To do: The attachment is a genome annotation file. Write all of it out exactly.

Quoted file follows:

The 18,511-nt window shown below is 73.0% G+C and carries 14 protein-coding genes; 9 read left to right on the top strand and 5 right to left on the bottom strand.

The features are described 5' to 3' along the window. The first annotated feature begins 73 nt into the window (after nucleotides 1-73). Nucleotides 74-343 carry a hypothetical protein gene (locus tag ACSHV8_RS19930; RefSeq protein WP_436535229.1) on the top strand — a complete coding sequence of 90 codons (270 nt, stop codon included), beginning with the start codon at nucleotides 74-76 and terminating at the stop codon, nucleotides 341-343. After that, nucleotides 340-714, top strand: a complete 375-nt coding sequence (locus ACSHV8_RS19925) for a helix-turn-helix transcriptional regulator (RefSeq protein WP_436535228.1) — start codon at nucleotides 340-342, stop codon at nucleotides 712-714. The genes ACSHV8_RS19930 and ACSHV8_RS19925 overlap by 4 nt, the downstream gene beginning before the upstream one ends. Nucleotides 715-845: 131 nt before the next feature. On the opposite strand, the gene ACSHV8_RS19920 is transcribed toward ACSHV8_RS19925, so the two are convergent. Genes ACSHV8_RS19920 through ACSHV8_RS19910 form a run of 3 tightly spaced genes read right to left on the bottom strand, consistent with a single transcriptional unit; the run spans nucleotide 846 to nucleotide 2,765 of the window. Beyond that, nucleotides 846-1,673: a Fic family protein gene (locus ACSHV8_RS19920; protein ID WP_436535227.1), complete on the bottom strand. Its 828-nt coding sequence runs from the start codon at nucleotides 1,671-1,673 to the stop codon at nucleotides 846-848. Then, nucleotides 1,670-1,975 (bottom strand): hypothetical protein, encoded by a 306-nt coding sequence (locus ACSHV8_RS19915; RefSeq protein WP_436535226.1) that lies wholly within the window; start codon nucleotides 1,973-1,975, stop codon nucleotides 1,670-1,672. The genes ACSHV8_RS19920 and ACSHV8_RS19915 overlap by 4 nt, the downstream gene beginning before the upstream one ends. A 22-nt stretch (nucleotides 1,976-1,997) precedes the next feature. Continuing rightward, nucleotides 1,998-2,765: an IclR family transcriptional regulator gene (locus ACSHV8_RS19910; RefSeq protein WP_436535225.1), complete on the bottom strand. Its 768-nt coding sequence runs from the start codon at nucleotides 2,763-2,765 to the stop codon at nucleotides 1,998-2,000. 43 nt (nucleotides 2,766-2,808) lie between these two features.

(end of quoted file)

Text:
The 18,511-nt window shown below is 73.0% G+C and carries 14 protein-coding genes; 9 read left to right on the top strand and 5 right to left on the bottom strand.

The features are described 5' to 3' along the window. The first annotated feature begins 73 nt into the window (after nucleotides 1-73). Nucleotides 74-343 carry a hypothetical protein gene (locus tag ACSHV8_RS19930; RefSeq protein WP_436535229.1) on the top strand — a complete coding sequence of 90 codons (270 nt, stop codon included), beginning with the start codon at nucleotides 74-76 and terminating at the stop codon, nucleotides 341-343. After that, nucleotides 340-714, top strand: a complete 375-nt coding sequence (locus ACSHV8_RS19925) for a helix-turn-helix transcriptional regulator (RefSeq protein WP_436535228.1) — start codon at nucleotides 340-342, stop codon at nucleotides 712-714. The genes ACSHV8_RS19930 and ACSHV8_RS19925 overlap by 4 nt, the downstream gene beginning before the upstream one ends. Nucleotides 715-845: 131 nt before the next feature. On the opposite strand, the gene ACSHV8_RS19920 is transcribed toward ACSHV8_RS19925, so the two are convergent. Genes ACSHV8_RS19920 through ACSHV8_RS19910 form a run of 3 tightly spaced genes read right to left on the bottom strand, consistent with a single transcriptional unit; the run spans nucleotide 846 to nucleotide 2,765 of the window. Beyond that, nucleotides 846-1,673: a Fic family protein gene (locus ACSHV8_RS19920; protein ID WP_436535227.1), complete on the bottom strand. Its 828-nt coding sequence runs from the start codon at nucleotides 1,671-1,673 to the stop codon at nucleotides 846-848. Then, nucleotides 1,670-1,975 (bottom strand): hypothetical protein, encoded by a 306-nt coding sequence (locus ACSHV8_RS19915; RefSeq protein WP_436535226.1) that lies wholly within the window; start codon nucleotides 1,973-1,975, stop codon nucleotides 1,670-1,672. The genes ACSHV8_RS19920 and ACSHV8_RS19915 overlap by 4 nt, the downstream gene beginning before the upstream one ends. A 22-nt stretch (nucleotides 1,976-1,997) precedes the next feature. Continuing rightward, nucleotides 1,998-2,765: an IclR family transcriptional regulator gene (locus ACSHV8_RS19910; RefSeq protein WP_436535225.1), complete on the bottom strand. Its 768-nt coding sequence runs from the start codon at nucleotides 2,763-2,765 to the stop codon at nucleotides 1,998-2,000. 43 nt (nucleotides 2,766-2,808) lie between these two features.